In this article I will explain how to record your Control Voltage outputs on an automation lane. It may require some external tools to make it work. While I am not familiar with Apple / Macs I am mainly focusing on how it works on windows (you may need only one specific tool (as it was mentioned in an article about VST in Reason, a Mac user confirmed that soundflower does the trick).
The source control voltage can be anything. It could be an Low Frequency Oscillator (LFO) are it could be looping envelope. The idea is to throw the CV output against the Loop midi device and thus it will send it back to a different device which is the receiving end (thus records the automation on the sequencer).
To make it all work you will need an external program as a midi loop. For windows this would be Loopmidi for Mac this would be soundflower. From this point on I'll mainly talk about Loopmidi (because I am not a Mac user).
After launching loopMidi you can add different ports with a specific name.
For this one I will create one port which is in this case called "loopMidi Port 1". The loopMidi Port 1 will later on be used as a 'sender' and a 'receiver' for two different instruments at the same time.
Sending out Midi using the External Midi device
The trick I will be applying in this context works since Reason 7 and above. I know there are different ways to make the same logic work using Rewire (but that is a whole different setup). The external Midi device needs to be connected to our created 'virtual' midi port. For the next step we'll be creating an instance of External Midi Instrument. Make sure that the loopMidi Port matches with the one from the program of loopMidi (or soundflower if you use that).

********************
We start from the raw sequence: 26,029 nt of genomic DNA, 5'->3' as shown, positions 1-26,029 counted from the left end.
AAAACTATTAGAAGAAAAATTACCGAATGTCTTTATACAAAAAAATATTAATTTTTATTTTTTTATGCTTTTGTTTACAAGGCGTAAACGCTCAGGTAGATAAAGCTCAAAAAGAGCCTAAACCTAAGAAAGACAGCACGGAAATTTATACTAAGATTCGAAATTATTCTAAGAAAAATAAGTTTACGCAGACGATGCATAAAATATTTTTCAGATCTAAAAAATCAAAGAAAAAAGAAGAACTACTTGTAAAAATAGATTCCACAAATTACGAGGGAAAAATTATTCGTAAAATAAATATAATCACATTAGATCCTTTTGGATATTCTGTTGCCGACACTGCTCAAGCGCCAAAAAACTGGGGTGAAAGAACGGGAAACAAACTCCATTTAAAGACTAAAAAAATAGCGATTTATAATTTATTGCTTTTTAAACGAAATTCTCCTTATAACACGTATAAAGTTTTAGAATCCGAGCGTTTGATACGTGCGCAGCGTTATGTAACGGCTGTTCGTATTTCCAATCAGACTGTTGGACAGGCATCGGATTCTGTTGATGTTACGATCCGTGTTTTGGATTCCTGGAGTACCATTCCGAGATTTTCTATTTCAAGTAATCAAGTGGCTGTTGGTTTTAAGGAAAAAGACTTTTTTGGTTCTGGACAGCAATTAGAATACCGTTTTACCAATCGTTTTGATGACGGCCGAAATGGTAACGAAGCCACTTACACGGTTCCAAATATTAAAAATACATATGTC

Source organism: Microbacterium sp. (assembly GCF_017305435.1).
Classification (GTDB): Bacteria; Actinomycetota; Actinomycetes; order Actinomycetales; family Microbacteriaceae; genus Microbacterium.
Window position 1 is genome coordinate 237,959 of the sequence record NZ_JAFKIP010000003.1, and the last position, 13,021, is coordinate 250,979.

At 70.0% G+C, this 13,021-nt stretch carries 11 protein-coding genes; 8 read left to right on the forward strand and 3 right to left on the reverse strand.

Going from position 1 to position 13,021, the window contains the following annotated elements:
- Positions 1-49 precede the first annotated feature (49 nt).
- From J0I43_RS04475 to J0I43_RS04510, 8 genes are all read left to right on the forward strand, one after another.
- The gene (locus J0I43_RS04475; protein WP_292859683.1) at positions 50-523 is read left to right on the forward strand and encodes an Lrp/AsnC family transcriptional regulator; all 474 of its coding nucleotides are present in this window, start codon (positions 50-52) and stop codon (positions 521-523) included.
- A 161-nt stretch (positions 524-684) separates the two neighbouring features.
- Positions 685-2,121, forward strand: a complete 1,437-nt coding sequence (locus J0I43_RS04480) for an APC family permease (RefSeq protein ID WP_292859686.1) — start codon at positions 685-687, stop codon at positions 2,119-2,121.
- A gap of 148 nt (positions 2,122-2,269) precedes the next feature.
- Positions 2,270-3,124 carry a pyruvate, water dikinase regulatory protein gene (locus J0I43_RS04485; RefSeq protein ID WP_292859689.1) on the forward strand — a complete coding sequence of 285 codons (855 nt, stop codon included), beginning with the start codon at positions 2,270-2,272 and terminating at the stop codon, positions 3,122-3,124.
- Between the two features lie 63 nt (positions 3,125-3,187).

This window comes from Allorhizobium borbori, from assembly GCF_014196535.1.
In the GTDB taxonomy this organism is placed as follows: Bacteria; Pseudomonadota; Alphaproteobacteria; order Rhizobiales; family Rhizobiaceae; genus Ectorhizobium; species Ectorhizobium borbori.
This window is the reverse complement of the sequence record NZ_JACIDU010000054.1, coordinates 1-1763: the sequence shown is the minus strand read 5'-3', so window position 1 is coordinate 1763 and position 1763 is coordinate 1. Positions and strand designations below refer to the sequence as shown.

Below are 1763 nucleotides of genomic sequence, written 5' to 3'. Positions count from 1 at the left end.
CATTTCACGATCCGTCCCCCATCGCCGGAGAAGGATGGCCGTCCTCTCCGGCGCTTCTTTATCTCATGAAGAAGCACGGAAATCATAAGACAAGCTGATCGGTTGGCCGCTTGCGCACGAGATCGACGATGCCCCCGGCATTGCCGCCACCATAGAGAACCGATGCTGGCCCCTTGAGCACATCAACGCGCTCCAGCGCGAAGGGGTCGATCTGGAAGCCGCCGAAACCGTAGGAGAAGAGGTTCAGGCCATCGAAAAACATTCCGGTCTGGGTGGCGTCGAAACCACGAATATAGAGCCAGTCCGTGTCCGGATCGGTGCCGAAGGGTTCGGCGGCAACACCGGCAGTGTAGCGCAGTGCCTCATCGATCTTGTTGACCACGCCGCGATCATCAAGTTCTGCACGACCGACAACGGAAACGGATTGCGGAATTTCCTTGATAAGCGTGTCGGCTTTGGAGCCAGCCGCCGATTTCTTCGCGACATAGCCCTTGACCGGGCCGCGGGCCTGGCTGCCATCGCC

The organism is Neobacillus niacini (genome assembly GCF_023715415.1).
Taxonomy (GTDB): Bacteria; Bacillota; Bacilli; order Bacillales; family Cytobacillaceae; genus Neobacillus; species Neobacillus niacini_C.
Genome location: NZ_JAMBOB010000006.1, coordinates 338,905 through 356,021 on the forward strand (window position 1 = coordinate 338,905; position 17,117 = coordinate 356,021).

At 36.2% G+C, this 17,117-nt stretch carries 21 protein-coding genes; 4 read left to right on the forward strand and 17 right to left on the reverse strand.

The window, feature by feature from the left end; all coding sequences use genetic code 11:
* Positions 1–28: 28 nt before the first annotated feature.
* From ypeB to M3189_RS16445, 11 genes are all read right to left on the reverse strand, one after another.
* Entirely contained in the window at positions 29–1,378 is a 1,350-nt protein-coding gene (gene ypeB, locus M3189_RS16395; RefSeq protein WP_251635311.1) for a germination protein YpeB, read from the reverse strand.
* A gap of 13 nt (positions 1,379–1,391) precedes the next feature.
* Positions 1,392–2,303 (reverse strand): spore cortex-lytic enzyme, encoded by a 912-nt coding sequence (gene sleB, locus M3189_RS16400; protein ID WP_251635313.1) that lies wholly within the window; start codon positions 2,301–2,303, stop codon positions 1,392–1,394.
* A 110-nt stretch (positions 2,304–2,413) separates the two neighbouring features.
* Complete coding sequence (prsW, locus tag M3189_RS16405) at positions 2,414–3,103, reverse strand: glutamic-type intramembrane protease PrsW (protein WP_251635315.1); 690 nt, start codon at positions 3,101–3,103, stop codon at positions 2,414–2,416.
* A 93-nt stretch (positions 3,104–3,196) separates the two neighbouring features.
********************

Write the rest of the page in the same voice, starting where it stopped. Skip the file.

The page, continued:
In this case the external Midi instrument is set to loopMidi Port 1. Which matches with the same of the loopmidi program.
Next up we can decide to use a combinator to route cv, or we could route CV directly in to the midi device itself. Like this:
In this case I will be using the LFO2 as a CV Output. At the same time I could have been using the LFO 2 output directly. But in this case the source can basically be anything (mod envelope / filter envelope / oscillator etc).
If you assign it to a CC Port, you'll need to know which CC port is doing what.
In this case I will be using the Modwheel controller. which stands for CC-1. Alternative route would be using the Modwheel CV input / Pitch wheel CV input. In case you will be assigning a specific CC port make sure you'll enable the program and CC buttons that go with it.
From this point the Control Voltage sender should be working. You can fact check the "throughput" if it actually receives any data.
Setting up the Control Voltage Receiver
To make the receiver work, we need to implement the midi device in reason itself. You will need to go to the Edit > Preferences > Control Surfaces section. In this section you can add a Generic Midi keyboard, where the midi input needs to be set to the same loopMidi port we have been creating from the start. In this case this would be loopMidi Port 1.
When hitting Ok, the control surface should be marked as 'Ok'. If this is not the case recheck the port your using.
From this point on, any device you will be attaching will be receiving the loopMidi signals. In case you have selected the Midi Instrument itself, it will record the CV on that instrument as well. So the only thing you'll need is attach an instrument. Right click on Edit Automation on the modwheel (since I am using CC1 in this case it will be the same as the modwheel) and hit record.
And this is how you can record CV outputs using Reason.
A video about this setup
In case this is too much text, here is a video I recorded that explains the exact same thing.
Written by hydlide